One Flew Over the Cuckoo's Nest
One Flew Over the Racist, Sexist, and Homophobic Nest 11th Grade
The amount of characters in One Flew Over the Cuckoo’s Nest by Ken Kesey may seem unusual and maybe even a bit overwhelming. The patients and staff of the ward make up the novel’s long list of characters. However, Kesey’s choice of numerous characters goes deeper than just names. From Nurse Ratched’s “ball-cutting” tendencies to Dale Harding’s homosexuality, the characters seem to represent an issue that was present in society during Kesey’s time. Although the issues of mental illness itself are evident in One Flew Over the Cuckoo’s Nest, Kesey shows and promotes the racism, homophobia, and sexism present in society through the characters of the ward.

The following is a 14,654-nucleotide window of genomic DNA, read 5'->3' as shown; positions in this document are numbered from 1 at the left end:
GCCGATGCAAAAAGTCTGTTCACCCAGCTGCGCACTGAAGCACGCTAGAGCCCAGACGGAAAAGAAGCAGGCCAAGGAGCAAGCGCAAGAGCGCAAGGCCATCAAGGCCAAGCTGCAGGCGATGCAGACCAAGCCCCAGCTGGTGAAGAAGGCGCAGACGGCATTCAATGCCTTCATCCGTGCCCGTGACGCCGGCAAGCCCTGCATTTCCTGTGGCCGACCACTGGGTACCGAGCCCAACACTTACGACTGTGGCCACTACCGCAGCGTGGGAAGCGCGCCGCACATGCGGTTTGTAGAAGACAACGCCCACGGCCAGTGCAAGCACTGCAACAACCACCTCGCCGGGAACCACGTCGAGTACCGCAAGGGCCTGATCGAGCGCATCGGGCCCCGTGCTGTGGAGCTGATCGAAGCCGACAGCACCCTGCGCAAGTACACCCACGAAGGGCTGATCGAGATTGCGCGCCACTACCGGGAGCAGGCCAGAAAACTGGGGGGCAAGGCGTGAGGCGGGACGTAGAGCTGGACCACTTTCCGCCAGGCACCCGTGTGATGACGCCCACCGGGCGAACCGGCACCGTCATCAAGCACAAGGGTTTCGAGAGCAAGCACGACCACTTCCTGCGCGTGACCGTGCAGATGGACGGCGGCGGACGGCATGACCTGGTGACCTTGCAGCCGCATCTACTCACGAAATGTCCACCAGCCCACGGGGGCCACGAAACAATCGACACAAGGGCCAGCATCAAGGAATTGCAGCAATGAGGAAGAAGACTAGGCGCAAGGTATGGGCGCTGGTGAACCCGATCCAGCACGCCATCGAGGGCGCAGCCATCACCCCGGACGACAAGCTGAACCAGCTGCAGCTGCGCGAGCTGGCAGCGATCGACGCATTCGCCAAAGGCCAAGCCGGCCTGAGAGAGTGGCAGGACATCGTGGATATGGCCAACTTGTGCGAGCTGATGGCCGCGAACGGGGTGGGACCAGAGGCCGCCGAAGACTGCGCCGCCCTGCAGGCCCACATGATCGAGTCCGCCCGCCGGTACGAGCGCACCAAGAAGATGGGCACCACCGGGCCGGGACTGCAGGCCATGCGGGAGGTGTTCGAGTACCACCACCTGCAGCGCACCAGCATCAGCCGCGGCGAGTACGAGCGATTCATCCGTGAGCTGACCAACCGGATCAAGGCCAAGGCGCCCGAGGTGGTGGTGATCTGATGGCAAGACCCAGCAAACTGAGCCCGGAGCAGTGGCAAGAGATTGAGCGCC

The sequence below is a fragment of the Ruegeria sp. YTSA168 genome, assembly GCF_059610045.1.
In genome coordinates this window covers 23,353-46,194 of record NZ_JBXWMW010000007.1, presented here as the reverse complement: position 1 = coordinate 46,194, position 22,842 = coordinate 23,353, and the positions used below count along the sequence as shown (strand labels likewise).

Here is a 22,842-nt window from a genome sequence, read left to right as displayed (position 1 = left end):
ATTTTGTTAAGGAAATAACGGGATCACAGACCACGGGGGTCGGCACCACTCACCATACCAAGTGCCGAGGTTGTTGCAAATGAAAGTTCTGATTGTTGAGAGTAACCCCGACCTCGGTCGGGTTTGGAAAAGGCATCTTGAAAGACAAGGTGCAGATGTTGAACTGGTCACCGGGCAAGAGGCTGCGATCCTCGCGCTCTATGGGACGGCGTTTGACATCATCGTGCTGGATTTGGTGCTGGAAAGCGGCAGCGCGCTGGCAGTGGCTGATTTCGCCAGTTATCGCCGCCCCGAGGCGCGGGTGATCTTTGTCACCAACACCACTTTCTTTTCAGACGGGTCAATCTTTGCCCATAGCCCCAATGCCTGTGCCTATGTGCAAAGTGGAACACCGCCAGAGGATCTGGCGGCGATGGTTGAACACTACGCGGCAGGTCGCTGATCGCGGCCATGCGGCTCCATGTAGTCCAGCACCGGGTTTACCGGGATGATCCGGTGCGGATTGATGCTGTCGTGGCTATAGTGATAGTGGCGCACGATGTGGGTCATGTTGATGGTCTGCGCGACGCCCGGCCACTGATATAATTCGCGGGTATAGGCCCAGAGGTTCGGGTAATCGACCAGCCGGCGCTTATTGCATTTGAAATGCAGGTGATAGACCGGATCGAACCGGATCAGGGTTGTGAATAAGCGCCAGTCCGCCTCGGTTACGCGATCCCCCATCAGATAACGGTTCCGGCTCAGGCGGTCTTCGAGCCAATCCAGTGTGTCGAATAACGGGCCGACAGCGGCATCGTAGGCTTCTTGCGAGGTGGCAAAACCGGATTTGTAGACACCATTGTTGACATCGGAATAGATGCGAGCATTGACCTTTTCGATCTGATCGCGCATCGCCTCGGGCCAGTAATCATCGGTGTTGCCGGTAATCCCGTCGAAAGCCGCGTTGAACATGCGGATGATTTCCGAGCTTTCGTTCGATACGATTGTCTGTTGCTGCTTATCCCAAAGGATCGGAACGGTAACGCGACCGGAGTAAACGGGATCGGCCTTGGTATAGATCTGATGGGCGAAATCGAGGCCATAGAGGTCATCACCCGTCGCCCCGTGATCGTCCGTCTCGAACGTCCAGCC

Living as a minority in a judgmental, discriminatory society was a common issue during Kesey’s time. Blacks were disrespected, and almost always treated as inferior to whites. Instead of addressing the racism and projecting a change in a positive, revolutionary way, Kesey reinforces the inferiority that blacks faced. This is seen throughout One Flew Over the Cuckoo’s Nest, when the only orderlies of the ward are black, and seen as slave-like. To Nurse Ratched and the patients, they are seen “as the enforcers of Big Nurse’s will, they have little identity of their own. They are...
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